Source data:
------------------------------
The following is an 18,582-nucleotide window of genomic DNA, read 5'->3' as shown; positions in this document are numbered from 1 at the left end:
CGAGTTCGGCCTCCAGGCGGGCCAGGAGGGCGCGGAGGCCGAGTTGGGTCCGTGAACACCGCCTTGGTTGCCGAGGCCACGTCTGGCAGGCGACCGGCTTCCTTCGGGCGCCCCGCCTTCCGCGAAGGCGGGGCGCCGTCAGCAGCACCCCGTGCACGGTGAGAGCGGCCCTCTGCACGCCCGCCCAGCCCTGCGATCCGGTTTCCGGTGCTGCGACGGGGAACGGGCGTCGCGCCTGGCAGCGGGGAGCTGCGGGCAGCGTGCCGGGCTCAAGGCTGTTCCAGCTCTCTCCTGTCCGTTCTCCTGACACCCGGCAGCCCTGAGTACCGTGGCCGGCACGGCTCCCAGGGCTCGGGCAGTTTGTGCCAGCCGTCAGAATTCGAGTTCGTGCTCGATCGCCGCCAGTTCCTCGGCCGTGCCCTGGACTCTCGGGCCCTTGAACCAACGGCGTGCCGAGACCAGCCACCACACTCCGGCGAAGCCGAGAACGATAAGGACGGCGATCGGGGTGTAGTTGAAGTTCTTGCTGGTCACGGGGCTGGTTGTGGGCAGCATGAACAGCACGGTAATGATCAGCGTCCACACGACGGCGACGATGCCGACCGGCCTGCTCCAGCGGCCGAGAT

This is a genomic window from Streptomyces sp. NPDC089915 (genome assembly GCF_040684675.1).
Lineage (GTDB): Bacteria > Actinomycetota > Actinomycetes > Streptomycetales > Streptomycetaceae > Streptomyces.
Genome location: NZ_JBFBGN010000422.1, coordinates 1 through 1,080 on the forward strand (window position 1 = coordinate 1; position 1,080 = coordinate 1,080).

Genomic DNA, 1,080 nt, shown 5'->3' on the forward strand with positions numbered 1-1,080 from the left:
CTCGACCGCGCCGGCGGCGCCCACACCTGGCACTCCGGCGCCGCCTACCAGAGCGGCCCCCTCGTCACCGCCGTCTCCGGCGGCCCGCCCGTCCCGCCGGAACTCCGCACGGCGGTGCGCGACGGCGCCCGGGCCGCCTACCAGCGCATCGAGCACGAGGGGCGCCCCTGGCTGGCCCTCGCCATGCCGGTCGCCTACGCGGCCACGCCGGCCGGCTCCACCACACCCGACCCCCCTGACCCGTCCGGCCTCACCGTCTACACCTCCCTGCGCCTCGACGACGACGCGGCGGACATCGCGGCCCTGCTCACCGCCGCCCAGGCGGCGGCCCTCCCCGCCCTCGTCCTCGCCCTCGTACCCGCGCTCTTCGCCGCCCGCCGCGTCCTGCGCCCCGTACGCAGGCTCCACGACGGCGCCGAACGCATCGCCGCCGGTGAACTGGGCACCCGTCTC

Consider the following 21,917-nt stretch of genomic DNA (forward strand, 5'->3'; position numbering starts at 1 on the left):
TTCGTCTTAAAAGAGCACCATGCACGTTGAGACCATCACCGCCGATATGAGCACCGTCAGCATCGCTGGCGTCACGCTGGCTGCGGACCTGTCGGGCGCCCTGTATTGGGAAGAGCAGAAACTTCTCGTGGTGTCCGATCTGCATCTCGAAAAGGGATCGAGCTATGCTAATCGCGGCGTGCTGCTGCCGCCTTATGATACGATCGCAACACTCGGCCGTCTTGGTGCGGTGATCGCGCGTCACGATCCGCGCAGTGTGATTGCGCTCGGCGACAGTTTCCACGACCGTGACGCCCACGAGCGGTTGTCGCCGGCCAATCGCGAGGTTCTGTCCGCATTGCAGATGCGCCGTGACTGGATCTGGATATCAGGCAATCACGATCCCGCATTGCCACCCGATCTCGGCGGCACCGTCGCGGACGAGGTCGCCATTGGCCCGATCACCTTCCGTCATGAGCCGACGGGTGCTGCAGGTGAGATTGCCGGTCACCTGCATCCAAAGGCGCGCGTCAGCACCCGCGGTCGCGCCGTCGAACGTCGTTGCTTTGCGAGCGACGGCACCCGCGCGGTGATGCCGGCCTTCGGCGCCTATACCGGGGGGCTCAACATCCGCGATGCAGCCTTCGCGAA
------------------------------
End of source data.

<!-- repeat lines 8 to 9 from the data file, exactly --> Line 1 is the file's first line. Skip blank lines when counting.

Consider the following 21,917-nt stretch of genomic DNA (forward strand, 5'->3'; position numbering starts at 1 on the left):
TTCGTCTTAAAAGAGCACCATGCACGTTGAGACCATCACCGCCGATATGAGCACCGTCAGCATCGCTGGCGTCACGCTGGCTGCGGACCTGTCGGGCGCCCTGTATTGGGAAGAGCAGAAACTTCTCGTGGTGTCCGATCTGCATCTCGAAAAGGGATCGAGCTATGCTAATCGCGGCGTGCTGCTGCCGCCTTATGATACGATCGCAACACTCGGCCGTCTTGGTGCGGTGATCGCGCGTCACGATCCGCGCAGTGTGATTGCGCTCGGCGACAGTTTCCACGACCGTGACGCCCACGAGCGGTTGTCGCCGGCCAATCGCGAGGTTCTGTCCGCATTGCAGATGCGCCGTGACTGGATCTGGATATCAGGCAATCACGATCCCGCATTGCCACCCGATCTCGGCGGCACCGTCGCGGACGAGGTCGCCATTGGCCCGATCACCTTCCGTCATGAGCCGACGGGTGCTGCAGGTGAGATTGCCGGTCACCTGCATCCAAAGGCGCGCGTCAGCACCCGCGGTCGCGCCGTCGAACGTCGTTGCTTTGCGAGCGACGGCACCCGCGCGGTGATGCCGGCCTTCGGCGCCTATACCGGGGGGCTCAACATCCGCGATGCAGCCTTCGCGAA